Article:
This proposal to build a deep underground dump (DUD) for radioactive wastes on the shoreline of the Great Lakes is unacceptable. Water is the most likely dispersal medium for toxic materials in general, and for radioactive wastes in particular. This is what is being considered at the Bruce nuclear complex on the Canadian side of Lake Huron. The DUD would be located just over one kilometre (less than one mile) from the Lake.
Since the DUD is only 50 miles from Michigan across Lake Huron, leakage of radioactivity from the dump could directly affect tens of millions of residents in Michigan, Ohio, Pennsylvania, and New York, and contaminate the drinking water in Port Huron, Sarnia, Detroit, Windsor, Toledo, Cleveland, Erie, Buffalo, Toronto and countless other communities downstream. This DUD proposal is not just a Canadian issue, but an international one. In 1986, Canada protested when the U.S. proposed a high-level radioactive waste dump in Vermont because it was too close to the Canadian border; that proposed dump was subsequently cancelled. The Canadian DUD proposal sets a dangerous precedent for the establishment of perpetually hazardous facilities on the Great Lakes, and impacts people on both sides of the border.
For those of you who follow this issue in Saskatchewan, Cameco – the world’s largest uranium mining company – holds a 31.6% share of the four Bruce B reactors in Ontario and have been actively promoting the siting of a high level nuclear waste dump in Saskatchewan’s north.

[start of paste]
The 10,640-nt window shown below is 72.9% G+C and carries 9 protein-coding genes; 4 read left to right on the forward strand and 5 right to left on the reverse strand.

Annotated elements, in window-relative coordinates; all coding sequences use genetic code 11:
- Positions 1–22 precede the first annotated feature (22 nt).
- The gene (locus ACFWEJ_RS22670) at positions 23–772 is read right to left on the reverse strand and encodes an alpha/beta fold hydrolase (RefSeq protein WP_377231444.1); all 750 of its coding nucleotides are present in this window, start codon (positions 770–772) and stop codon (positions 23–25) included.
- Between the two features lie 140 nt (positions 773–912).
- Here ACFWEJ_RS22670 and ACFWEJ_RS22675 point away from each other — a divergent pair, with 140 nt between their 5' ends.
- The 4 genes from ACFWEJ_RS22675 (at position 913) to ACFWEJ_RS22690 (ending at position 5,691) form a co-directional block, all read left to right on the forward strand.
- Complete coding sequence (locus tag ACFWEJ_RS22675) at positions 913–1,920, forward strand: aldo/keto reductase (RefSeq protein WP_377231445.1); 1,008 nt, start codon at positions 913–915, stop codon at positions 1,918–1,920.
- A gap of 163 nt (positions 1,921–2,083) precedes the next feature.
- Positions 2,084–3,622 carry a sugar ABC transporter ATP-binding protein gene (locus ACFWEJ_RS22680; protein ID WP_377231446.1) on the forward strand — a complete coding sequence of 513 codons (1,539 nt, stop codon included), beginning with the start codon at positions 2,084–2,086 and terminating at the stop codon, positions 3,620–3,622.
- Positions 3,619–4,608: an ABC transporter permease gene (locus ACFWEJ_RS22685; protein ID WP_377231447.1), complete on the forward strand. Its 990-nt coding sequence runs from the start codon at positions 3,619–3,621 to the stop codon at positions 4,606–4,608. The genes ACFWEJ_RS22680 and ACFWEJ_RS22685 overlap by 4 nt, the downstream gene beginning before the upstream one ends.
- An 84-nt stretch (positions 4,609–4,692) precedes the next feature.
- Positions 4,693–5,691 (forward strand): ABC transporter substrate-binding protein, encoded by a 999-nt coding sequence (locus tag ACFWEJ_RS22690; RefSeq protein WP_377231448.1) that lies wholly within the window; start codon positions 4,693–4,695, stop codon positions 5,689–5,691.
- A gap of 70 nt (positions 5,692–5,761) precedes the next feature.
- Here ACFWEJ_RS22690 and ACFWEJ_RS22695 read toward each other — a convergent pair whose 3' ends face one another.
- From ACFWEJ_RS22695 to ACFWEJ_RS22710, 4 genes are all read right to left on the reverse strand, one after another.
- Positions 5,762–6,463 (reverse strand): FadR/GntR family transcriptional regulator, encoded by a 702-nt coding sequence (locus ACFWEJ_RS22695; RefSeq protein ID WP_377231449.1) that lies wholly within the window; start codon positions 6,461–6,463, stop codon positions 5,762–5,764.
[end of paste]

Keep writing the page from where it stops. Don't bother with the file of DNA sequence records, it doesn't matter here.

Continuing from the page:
Documents related to the environmental assessment of this proposal can be downloaded and viewed at
The Great Lakes United Nuclear-Free/Green Energy Task Force is asking that the public comment deadline be extended for six months beyond June 18th. Given the longevity and the unprecedented nature of the hazard that the DUD represents for the entire Great Lakes ecosystem, as well as the minimal outreach to the United States and Native American/First Nations that the Canadian federal government has undertaken, this extension request is reasonable.
The Great Lakes are a national treasure, so please consider taking the time to sign this petition. And pass this along to others who may be interested.
For more information, you can contact:
Kevin Kamps, Great Lakes United Nuclear-Free/Green Energy Task Force – firstname.lastname@example.org
Gordon Edwards, Canadian Coalition for Nuclear Responsibility – email@example.com
Thanks for sending this, Stephanie.